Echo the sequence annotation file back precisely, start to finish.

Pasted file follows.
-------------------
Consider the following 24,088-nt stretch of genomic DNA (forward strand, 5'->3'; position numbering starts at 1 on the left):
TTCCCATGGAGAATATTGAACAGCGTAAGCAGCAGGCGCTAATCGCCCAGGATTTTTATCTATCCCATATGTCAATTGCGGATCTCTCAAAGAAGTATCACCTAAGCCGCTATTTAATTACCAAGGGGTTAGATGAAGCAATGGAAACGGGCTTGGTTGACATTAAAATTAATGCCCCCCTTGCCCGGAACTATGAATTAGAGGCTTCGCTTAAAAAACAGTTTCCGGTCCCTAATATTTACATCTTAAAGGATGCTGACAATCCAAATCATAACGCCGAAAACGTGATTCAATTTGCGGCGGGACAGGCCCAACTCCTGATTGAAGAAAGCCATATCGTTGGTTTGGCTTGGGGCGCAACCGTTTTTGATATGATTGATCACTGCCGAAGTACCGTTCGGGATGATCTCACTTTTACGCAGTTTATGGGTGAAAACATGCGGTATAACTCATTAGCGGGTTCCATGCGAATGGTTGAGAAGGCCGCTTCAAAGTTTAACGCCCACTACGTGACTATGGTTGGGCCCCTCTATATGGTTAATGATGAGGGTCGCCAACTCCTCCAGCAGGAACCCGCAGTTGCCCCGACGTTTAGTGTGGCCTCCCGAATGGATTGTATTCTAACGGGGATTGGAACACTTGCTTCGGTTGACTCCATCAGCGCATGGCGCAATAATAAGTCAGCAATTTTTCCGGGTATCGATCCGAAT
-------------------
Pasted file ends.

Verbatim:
Consider the following 24,088-nt stretch of genomic DNA (forward strand, 5'->3'; position numbering starts at 1 on the left):
TTCCCATGGAGAATATTGAACAGCGTAAGCAGCAGGCGCTAATCGCCCAGGATTTTTATCTATCCCATATGTCAATTGCGGATCTCTCAAAGAAGTATCACCTAAGCCGCTATTTAATTACCAAGGGGTTAGATGAAGCAATGGAAACGGGCTTGGTTGACATTAAAATTAATGCCCCCCTTGCCCGGAACTATGAATTAGAGGCTTCGCTTAAAAAACAGTTTCCGGTCCCTAATATTTACATCTTAAAGGATGCTGACAATCCAAATCATAACGCCGAAAACGTGATTCAATTTGCGGCGGGACAGGCCCAACTCCTGATTGAAGAAAGCCATATCGTTGGTTTGGCTTGGGGCGCAACCGTTTTTGATATGATTGATCACTGCCGAAGTACCGTTCGGGATGATCTCACTTTTACGCAGTTTATGGGTGAAAACATGCGGTATAACTCATTAGCGGGTTCCATGCGAATGGTTGAGAAGGCCGCTTCAAAGTTTAACGCCCACTACGTGACTATGGTTGGGCCCCTCTATATGGTTAATGATGAGGGTCGCCAACTCCTCCAGCAGGAACCCGCAGTTGCCCCGACGTTTAGTGTGGCCTCCCGAATGGATTGTATTCTAACGGGGATTGGAACACTTGCTTCGGTTGACTCCATCAGCGCATGGCGCAATAATAAGTCAGCAATTTTTCCGGGTATCGATCCGAAT